They kind of need to take a pencil more or less and say, ‘That’s a region.’ And different companies draw different circles.– Dr. Simon Gravel, population geneticist

Different companies use different panels, so they’re each likely to provide the same customer with different ancestry results.

In a statement to Marketplace, AncestryDNA acknowledged that the size of the reference panel is key. The company said it is “always working to improve its science” and that its “new, larger reference panel will give customers more precise results.”

Why so different?

There are a variety of factors that can affect the accuracy of results from an ancestry company, Dr. Gravel says, but of particular importance is the size and quality of its reference panel. The larger and more representative it is, the more accurate the results, he says.

“If you have fewer people that you can compare to, then you make more shortcuts,” he said.

“You also run more of a risk of having missed diversity that you might not know existed in one particular region.”

Another reason for discrepancies in the results from different companies is the arbitrary way each company defines the world’s regions, Gravel says.

“They kind of need to take a pencil more or less and say, ‘That’s a region.’ And different companies draw different circles.”

Watch: Do consumers expect DNA ancestry results to be 100% accurate?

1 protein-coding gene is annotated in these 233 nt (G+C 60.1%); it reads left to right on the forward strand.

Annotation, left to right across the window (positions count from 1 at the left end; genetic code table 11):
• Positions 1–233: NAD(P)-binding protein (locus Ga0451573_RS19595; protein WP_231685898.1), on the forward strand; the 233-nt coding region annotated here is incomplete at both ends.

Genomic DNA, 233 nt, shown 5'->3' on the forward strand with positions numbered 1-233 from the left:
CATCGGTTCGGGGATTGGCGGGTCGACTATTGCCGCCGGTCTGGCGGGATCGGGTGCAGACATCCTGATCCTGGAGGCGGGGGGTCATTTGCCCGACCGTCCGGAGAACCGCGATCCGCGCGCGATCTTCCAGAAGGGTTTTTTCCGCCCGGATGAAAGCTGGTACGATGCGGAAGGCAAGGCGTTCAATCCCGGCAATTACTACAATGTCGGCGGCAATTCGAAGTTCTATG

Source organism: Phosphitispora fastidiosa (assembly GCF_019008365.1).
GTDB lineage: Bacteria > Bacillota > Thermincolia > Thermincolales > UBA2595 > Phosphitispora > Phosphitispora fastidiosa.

Do consumers believe the hype around DNA ancestry tests? 1:00

Gravel also says the tests tend to be more accurate for people with European ancestry, as more people with that particular background have been tested.

He cautions people not to interpret their test results as definitive. He says a testing company can use DNA ancestry kits to trace a person’s ancestry to a particular continent with statistical accuracy, but anything more specific than that, like pinpointing a country or town, is less reliable.

Lack of oversight

The biggest DNA ancestry companies have tested millions of people. MyHeritage, for example, says it expects sales of well over $100 million this year.

Despite the popularity of ancestry testing, there is absolutely no government or professional oversight of the industry to ensure the validity of the results.

It’s a situation Gravel finds troubling.

“Usually in science we have a process like peer review and make the data accessible, and make the algorithms accessible, that’s how we ensure the high quality of the data,” he said.

“In this case, we don’t have access to that because the companies keep the data private.”

That’s why Gravel says consumers should take the results generated by these tests with a grain of salt. People need to understand these tests are not subject to the same standard as diagnostic medical testing. They are more like a “recreational scientific activity,” he said.